Thomas Schlatter: Since as far back as I can remember I’ve had a speech impediment. There is no cure or treatment for me, other than to stay very relaxed and keep my blood pressure down. I have a stutter that can go anywhere from very mild to totally hindering. Writing became a much easier way to communicate very early on. For the same reason, I really latched on to playing music.
Thomas Schlatter: I’m currently playing bass and doing some vocals in a band called Capacities. I do my best on drums in Less Life. I also have a project where I’m playing guitar with some members of other bands who live across the country. That’s sort of a studio project, but may end up playing some shows here and there.
Joshua BTS: Do you write commissioned reviews for work or solely as a leisure activity?
Thomas Schlatter: This is solely a leisure activity.
Joshua BTS: Any other musician/writers or just plain writers that you look up to? Perhaps some that helped you develop your own writing style?
Thomas Schlatter: Fictional writers like Kurt Vonnegut and Pete Hamill are very interesting to me because they write fiction in a very “matter of fact” way. My writing is probably similar in that style, however, I could never come up with the intricate plots and character development that those writers thrive at in their fiction writing. Non-fiction is where I’ll stay, just writing about observations I have. That’s all music reviews are really; observations.
Joshua BTS: Any online magazines or print magazines that you feel are doing a bang-up job right now? Besides us of course. Just Kidding! [laughing]
Thomas Schlatter: Melodic Bears, I Cuddle Tomorrow, and The Elementary Revolt are three blogs I tend to follow on a regular basis. They have good content and bands that I tend to be interested in learning about.
Joshua BTS: Do you feel your musical experience and performing with bands that collectively share a similar struggle gives you an oversight that other writers may be missing out on? Does your musical experience make it more difficult to discuss the negative aspects of a given work? Let’s face it- Artists are sensitive about their work no matter how delusional he or she may be about the quality.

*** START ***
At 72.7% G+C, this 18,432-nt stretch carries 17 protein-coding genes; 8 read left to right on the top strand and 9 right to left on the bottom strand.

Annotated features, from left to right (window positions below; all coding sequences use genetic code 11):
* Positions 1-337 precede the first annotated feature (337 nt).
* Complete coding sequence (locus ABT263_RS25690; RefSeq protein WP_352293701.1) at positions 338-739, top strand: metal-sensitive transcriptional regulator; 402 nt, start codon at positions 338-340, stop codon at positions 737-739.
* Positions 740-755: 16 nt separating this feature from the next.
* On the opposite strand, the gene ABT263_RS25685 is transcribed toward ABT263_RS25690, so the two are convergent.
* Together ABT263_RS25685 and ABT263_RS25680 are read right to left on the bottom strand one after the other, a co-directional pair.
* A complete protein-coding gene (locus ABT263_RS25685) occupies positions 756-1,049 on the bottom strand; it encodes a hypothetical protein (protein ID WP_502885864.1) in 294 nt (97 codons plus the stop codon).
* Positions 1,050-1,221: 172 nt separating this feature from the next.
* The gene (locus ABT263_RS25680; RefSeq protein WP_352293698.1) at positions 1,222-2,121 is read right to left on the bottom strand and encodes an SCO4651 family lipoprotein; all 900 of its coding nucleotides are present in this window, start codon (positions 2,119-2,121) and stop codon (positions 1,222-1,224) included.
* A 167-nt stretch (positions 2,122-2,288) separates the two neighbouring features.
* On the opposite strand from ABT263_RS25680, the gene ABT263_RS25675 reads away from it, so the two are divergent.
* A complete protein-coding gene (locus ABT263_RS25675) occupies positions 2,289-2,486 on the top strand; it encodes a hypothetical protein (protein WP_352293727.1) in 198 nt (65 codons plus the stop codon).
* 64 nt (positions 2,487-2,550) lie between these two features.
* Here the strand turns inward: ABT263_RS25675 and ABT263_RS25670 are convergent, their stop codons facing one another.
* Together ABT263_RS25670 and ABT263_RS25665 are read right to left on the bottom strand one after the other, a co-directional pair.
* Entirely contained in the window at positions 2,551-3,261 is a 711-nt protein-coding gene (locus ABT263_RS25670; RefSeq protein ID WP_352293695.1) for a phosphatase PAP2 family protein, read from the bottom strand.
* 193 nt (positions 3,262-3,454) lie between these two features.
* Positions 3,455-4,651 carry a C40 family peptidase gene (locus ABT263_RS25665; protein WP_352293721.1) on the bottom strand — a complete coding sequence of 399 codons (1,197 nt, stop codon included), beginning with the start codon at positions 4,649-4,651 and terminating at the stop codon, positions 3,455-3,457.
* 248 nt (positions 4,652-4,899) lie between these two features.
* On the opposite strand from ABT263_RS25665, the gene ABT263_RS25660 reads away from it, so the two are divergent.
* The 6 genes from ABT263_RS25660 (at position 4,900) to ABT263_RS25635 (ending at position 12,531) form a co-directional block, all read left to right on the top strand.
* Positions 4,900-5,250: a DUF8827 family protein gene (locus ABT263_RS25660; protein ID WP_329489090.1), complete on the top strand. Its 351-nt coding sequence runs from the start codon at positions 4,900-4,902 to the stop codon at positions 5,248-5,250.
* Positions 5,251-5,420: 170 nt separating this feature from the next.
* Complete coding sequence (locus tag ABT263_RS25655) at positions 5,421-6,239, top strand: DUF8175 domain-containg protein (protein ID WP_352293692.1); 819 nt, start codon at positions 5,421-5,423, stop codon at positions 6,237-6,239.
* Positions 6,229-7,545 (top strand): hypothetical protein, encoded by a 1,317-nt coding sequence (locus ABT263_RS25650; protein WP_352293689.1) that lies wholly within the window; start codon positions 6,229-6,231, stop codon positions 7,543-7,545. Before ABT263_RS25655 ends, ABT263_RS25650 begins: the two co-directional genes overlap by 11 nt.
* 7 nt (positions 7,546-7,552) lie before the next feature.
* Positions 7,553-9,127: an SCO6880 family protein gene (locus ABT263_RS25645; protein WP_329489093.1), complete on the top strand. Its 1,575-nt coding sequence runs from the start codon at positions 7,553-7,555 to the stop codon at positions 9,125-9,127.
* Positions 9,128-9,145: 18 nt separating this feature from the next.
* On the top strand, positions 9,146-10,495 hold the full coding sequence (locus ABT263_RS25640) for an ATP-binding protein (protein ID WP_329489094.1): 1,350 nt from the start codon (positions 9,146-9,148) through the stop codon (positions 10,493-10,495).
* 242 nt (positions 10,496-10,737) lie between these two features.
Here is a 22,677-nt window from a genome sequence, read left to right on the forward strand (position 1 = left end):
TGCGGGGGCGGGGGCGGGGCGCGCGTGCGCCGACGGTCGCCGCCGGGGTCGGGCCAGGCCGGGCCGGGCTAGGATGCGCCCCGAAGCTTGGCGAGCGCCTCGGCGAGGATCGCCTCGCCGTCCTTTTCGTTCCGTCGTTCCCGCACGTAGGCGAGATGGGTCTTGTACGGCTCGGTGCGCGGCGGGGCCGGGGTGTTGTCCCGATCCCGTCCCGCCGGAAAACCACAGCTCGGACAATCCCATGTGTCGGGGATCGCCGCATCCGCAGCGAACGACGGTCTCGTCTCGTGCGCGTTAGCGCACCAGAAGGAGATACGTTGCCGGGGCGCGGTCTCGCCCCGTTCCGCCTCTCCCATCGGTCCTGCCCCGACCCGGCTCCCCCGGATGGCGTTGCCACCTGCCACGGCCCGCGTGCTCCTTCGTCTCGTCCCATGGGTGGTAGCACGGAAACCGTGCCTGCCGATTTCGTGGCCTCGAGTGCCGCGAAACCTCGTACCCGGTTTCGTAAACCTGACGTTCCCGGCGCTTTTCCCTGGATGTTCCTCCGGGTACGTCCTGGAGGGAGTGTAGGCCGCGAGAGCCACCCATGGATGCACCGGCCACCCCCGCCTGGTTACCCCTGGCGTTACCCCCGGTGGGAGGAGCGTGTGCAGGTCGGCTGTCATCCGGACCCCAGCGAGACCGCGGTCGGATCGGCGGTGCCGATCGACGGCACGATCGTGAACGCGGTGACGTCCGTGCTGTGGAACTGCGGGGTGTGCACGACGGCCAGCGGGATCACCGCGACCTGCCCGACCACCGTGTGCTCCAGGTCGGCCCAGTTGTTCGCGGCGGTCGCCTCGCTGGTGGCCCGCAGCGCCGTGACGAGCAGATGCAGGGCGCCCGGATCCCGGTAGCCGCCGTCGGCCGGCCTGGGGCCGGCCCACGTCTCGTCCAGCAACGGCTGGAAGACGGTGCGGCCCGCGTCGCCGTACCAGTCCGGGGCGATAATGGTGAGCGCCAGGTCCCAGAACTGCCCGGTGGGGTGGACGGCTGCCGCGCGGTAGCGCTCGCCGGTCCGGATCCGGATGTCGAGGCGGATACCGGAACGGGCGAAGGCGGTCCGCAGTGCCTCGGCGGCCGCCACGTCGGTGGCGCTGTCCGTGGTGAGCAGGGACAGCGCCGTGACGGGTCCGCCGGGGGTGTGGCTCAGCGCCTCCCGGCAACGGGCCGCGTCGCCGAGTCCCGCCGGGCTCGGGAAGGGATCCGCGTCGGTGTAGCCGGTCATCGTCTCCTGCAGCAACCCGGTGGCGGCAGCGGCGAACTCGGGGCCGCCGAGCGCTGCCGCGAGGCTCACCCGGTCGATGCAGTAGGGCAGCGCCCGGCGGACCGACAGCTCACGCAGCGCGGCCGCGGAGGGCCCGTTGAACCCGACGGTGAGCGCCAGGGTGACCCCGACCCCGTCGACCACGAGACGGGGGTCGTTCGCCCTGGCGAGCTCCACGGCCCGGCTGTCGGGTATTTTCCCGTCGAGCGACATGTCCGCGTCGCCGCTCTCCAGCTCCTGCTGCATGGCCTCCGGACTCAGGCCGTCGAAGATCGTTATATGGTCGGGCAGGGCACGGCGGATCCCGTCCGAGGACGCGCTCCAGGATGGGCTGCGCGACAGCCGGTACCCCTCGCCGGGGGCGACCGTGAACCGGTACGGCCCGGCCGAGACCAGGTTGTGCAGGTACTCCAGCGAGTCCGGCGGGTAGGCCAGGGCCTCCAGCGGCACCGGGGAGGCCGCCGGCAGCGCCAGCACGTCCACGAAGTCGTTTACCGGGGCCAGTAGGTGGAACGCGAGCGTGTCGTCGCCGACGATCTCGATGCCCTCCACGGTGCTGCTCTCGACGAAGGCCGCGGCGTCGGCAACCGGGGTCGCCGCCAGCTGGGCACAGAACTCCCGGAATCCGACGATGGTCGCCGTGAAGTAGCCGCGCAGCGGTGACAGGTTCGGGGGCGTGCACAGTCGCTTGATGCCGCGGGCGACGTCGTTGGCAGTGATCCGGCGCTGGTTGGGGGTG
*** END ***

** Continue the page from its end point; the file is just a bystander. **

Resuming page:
Thomas Schlatter: As a musician, there is definitely that “third eye” you get that gives a very different perspective on listening to music. If anything, it makes me comfortable discussing the downsides of a band’s composition because I feel I have a bit more ground to stand on when describing why it doesn’t work for me. With no musical knowledge I would just be saying “it doesn’t sound good”. But, as you said, I’ve faced the same struggles of trying to execute song dynamics with some success and some failure. So, yes, there is definitely an advantage to being a musician in this regard.
Thomas Schlatter: With hardcore, punk and indie it’s typically a case where bands have to be doing this because they really want to. That’s what I love about it. Even “larger” bands aren’t really getting paid in the way most people think. No one is paying for their new Porsche or buying a mansion with the profits from a hardcore record. So that passion has to be there if you’re going to invest your time into being in a band.
Joshua BTS: Do you only review EPs and albums? Or will we be seeing live, book, art, or even movie reviews coming from your corner?
Thomas Schlatter: I’m going to stick with music. It’s what I know. I couldn’t possibly even begin to touch the technical, inner workings of anything else as well as I’ve been able to with music.
Joshua BTS: Without giving away too much- What do you have coming down the pipeline that you will be sharing with BTS readers?
Thomas Schlatter: The future is a blank slate.
Joshua BTS: Any final thoughts as we look forward to your forthcoming column series for Blow The Scene.
Thomas Schlatter: Let’s get it on.
Interview by Joshua T. Cohen
top photo by Dante Torrieri
middle photo by James Seibert